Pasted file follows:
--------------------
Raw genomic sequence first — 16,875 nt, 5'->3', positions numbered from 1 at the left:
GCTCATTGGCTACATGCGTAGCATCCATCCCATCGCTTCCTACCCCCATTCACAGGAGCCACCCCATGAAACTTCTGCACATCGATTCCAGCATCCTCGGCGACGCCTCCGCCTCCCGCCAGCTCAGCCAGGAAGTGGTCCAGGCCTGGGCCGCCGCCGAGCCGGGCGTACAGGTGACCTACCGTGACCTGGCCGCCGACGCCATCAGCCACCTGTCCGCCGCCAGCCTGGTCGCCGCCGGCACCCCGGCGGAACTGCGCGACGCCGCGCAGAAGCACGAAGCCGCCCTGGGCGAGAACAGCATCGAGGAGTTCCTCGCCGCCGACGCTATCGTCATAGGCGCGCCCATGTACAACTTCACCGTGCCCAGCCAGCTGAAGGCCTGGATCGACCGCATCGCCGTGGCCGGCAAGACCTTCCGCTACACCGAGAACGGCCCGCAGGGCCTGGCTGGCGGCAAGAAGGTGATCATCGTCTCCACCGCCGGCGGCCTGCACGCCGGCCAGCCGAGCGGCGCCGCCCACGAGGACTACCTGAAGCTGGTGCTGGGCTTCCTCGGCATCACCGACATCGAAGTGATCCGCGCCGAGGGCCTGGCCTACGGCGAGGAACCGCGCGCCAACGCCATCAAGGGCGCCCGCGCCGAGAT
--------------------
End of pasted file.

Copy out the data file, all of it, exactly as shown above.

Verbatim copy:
Raw genomic sequence first — 16,875 nt, 5'->3', positions numbered from 1 at the left:
GCTCATTGGCTACATGCGTAGCATCCATCCCATCGCTTCCTACCCCCATTCACAGGAGCCACCCCATGAAACTTCTGCACATCGATTCCAGCATCCTCGGCGACGCCTCCGCCTCCCGCCAGCTCAGCCAGGAAGTGGTCCAGGCCTGGGCCGCCGCCGAGCCGGGCGTACAGGTGACCTACCGTGACCTGGCCGCCGACGCCATCAGCCACCTGTCCGCCGCCAGCCTGGTCGCCGCCGGCACCCCGGCGGAACTGCGCGACGCCGCGCAGAAGCACGAAGCCGCCCTGGGCGAGAACAGCATCGAGGAGTTCCTCGCCGCCGACGCTATCGTCATAGGCGCGCCCATGTACAACTTCACCGTGCCCAGCCAGCTGAAGGCCTGGATCGACCGCATCGCCGTGGCCGGCAAGACCTTCCGCTACACCGAGAACGGCCCGCAGGGCCTGGCTGGCGGCAAGAAGGTGATCATCGTCTCCACCGCCGGCGGCCTGCACGCCGGCCAGCCGAGCGGCGCCGCCCACGAGGACTACCTGAAGCTGGTGCTGGGCTTCCTCGGCATCACCGACATCGAAGTGATCCGCGCCGAGGGCCTGGCCTACGGCGAGGAACCGCGCGCCAACGCCATCAAGGGCGCCCGCGCCGAGAT